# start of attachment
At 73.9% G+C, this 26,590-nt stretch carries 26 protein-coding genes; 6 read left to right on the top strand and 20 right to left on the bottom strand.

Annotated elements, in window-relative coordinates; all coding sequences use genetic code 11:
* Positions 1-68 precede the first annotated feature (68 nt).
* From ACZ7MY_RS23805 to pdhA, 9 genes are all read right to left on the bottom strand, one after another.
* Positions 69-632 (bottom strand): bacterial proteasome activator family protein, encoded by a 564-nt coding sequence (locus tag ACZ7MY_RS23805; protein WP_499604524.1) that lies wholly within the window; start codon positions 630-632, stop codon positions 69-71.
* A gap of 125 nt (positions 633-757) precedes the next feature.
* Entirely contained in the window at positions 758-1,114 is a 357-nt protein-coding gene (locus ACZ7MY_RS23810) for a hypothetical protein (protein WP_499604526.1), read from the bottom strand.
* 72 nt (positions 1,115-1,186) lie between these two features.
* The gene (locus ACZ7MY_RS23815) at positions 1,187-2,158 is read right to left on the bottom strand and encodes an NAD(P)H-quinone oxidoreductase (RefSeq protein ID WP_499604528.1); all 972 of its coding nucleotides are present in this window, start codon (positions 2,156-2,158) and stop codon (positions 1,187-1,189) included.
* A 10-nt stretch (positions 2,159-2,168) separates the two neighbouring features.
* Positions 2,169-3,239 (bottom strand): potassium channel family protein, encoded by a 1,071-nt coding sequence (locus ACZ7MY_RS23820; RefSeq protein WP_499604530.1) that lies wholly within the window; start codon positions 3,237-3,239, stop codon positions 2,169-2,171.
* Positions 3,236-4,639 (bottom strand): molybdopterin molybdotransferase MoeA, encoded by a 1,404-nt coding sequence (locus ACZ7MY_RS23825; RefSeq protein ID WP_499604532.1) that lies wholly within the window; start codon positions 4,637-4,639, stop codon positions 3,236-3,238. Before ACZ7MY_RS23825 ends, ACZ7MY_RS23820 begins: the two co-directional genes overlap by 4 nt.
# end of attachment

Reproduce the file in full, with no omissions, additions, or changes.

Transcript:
At 73.9% G+C, this 26,590-nt stretch carries 26 protein-coding genes; 6 read left to right on the top strand and 20 right to left on the bottom strand.

Annotated elements, in window-relative coordinates; all coding sequences use genetic code 11:
* Positions 1-68 precede the first annotated feature (68 nt).
* From ACZ7MY_RS23805 to pdhA, 9 genes are all read right to left on the bottom strand, one after another.
* Positions 69-632 (bottom strand): bacterial proteasome activator family protein, encoded by a 564-nt coding sequence (locus tag ACZ7MY_RS23805; protein WP_499604524.1) that lies wholly within the window; start codon positions 630-632, stop codon positions 69-71.
* A gap of 125 nt (positions 633-757) precedes the next feature.
* Entirely contained in the window at positions 758-1,114 is a 357-nt protein-coding gene (locus ACZ7MY_RS23810) for a hypothetical protein (protein WP_499604526.1), read from the bottom strand.
* 72 nt (positions 1,115-1,186) lie between these two features.
* The gene (locus ACZ7MY_RS23815) at positions 1,187-2,158 is read right to left on the bottom strand and encodes an NAD(P)H-quinone oxidoreductase (RefSeq protein ID WP_499604528.1); all 972 of its coding nucleotides are present in this window, start codon (positions 2,156-2,158) and stop codon (positions 1,187-1,189) included.
* A 10-nt stretch (positions 2,159-2,168) separates the two neighbouring features.
* Positions 2,169-3,239 (bottom strand): potassium channel family protein, encoded by a 1,071-nt coding sequence (locus ACZ7MY_RS23820; RefSeq protein WP_499604530.1) that lies wholly within the window; start codon positions 3,237-3,239, stop codon positions 2,169-2,171.
* Positions 3,236-4,639 (bottom strand): molybdopterin molybdotransferase MoeA, encoded by a 1,404-nt coding sequence (locus ACZ7MY_RS23825; RefSeq protein ID WP_499604532.1) that lies wholly within the window; start codon positions 4,637-4,639, stop codon positions 3,236-3,238. Before ACZ7MY_RS23825 ends, ACZ7MY_RS23820 begins: the two co-directional genes overlap by 4 nt.